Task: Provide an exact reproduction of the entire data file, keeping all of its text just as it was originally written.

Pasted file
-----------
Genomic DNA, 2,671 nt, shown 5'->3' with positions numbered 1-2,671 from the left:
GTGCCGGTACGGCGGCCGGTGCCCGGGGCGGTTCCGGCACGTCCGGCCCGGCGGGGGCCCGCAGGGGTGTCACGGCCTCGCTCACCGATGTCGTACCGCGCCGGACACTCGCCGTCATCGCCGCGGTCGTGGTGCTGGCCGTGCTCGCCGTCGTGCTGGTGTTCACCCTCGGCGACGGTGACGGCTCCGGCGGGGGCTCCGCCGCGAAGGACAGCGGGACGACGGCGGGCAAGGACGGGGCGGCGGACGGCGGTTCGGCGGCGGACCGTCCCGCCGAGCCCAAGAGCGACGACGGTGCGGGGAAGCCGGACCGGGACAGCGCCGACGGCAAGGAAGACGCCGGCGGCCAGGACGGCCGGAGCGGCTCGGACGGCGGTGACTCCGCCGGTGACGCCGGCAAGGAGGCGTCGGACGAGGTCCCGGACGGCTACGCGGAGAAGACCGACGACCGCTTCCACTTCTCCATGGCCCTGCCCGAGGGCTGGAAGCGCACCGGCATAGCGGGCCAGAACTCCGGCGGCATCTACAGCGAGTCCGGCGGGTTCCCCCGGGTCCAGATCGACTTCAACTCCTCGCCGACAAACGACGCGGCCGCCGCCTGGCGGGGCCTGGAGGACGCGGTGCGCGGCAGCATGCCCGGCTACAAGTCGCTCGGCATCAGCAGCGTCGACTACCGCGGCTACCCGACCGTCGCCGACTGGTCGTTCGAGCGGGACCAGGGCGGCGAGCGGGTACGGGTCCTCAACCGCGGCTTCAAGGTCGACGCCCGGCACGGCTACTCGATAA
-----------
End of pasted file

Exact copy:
Genomic DNA, 2,671 nt, shown 5'->3' with positions numbered 1-2,671 from the left:
GTGCCGGTACGGCGGCCGGTGCCCGGGGCGGTTCCGGCACGTCCGGCCCGGCGGGGGCCCGCAGGGGTGTCACGGCCTCGCTCACCGATGTCGTACCGCGCCGGACACTCGCCGTCATCGCCGCGGTCGTGGTGCTGGCCGTGCTCGCCGTCGTGCTGGTGTTCACCCTCGGCGACGGTGACGGCTCCGGCGGGGGCTCCGCCGCGAAGGACAGCGGGACGACGGCGGGCAAGGACGGGGCGGCGGACGGCGGTTCGGCGGCGGACCGTCCCGCCGAGCCCAAGAGCGACGACGGTGCGGGGAAGCCGGACCGGGACAGCGCCGACGGCAAGGAAGACGCCGGCGGCCAGGACGGCCGGAGCGGCTCGGACGGCGGTGACTCCGCCGGTGACGCCGGCAAGGAGGCGTCGGACGAGGTCCCGGACGGCTACGCGGAGAAGACCGACGACCGCTTCCACTTCTCCATGGCCCTGCCCGAGGGCTGGAAGCGCACCGGCATAGCGGGCCAGAACTCCGGCGGCATCTACAGCGAGTCCGGCGGGTTCCCCCGGGTCCAGATCGACTTCAACTCCTCGCCGACAAACGACGCGGCCGCCGCCTGGCGGGGCCTGGAGGACGCGGTGCGCGGCAGCATGCCCGGCTACAAGTCGCTCGGCATCAGCAGCGTCGACTACCGCGGCTACCCGACCGTCGCCGACTGGTCGTTCGAGCGGGACCAGGGCGGCGAGCGGGTACGGGTCCTCAACCGCGGCTTCAAGGTCGACGCCCGGCACGGCTACTCGATAA